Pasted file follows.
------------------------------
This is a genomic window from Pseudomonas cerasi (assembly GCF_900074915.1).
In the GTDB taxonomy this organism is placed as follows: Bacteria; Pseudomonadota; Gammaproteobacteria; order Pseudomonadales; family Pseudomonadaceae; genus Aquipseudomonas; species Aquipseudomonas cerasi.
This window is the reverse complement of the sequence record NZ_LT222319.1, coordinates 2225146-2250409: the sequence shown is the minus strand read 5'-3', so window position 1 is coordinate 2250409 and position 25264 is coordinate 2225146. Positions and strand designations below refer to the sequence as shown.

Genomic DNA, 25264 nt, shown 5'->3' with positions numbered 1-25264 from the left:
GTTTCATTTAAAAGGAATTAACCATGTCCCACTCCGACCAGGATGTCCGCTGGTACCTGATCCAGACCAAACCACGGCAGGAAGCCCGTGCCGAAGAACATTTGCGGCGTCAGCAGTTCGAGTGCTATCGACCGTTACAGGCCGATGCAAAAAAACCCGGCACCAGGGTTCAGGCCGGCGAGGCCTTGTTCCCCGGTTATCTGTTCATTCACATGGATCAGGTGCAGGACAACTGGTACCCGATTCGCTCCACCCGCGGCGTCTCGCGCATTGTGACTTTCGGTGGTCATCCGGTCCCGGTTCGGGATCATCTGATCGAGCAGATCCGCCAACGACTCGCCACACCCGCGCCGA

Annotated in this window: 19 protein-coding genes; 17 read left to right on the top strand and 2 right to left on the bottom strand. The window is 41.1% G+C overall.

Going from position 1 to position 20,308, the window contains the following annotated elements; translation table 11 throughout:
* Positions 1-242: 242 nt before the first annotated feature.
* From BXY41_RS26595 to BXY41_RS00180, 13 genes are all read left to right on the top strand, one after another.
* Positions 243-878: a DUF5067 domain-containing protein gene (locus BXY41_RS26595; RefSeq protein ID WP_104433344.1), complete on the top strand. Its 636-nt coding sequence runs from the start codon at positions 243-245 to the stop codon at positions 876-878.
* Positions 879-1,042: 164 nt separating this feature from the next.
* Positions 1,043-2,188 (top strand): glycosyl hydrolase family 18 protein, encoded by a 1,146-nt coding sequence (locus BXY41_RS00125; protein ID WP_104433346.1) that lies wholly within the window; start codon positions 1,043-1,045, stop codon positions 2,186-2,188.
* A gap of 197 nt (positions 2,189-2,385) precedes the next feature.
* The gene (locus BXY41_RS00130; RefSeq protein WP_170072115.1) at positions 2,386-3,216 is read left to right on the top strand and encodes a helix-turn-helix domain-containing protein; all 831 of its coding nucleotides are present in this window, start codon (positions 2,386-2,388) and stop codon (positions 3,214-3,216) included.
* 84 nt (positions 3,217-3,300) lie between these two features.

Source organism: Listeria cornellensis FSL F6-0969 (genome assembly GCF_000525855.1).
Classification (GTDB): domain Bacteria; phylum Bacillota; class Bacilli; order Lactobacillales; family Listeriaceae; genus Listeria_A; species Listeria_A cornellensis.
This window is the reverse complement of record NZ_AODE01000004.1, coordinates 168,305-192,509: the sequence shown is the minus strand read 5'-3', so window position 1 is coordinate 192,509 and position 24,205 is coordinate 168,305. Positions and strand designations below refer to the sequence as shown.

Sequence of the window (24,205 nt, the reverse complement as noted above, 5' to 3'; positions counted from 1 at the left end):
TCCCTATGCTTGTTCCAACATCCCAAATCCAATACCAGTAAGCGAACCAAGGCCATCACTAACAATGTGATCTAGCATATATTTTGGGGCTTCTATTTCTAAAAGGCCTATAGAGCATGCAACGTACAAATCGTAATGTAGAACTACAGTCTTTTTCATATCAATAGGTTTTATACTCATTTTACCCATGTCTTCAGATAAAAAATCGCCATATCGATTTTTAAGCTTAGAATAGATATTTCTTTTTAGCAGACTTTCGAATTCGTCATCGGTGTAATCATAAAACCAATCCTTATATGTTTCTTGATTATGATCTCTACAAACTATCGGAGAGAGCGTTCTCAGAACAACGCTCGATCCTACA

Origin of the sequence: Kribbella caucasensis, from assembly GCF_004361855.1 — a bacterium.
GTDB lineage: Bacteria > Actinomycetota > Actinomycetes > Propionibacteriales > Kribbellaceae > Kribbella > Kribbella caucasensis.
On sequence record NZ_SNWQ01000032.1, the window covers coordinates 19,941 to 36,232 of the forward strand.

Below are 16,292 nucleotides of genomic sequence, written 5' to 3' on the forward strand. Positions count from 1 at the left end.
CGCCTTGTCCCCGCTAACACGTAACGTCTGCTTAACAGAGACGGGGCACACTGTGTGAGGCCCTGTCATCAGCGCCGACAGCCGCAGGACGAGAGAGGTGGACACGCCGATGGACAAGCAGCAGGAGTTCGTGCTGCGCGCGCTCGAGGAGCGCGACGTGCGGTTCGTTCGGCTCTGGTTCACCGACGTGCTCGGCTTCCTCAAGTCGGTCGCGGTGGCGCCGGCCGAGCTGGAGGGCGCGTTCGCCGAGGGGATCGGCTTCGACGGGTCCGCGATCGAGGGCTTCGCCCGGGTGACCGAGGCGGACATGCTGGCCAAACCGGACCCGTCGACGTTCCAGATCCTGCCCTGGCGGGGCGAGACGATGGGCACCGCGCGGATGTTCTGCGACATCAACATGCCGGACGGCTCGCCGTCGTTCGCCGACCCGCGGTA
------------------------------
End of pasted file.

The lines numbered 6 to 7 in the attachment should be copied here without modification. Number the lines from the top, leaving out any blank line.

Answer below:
Annotated in this window: 19 protein-coding genes; 17 read left to right on the top strand and 2 right to left on the bottom strand. The window is 41.1% G+C overall.

Going from position 1 to position 20,308, the window contains the following annotated elements; translation table 11 throughout: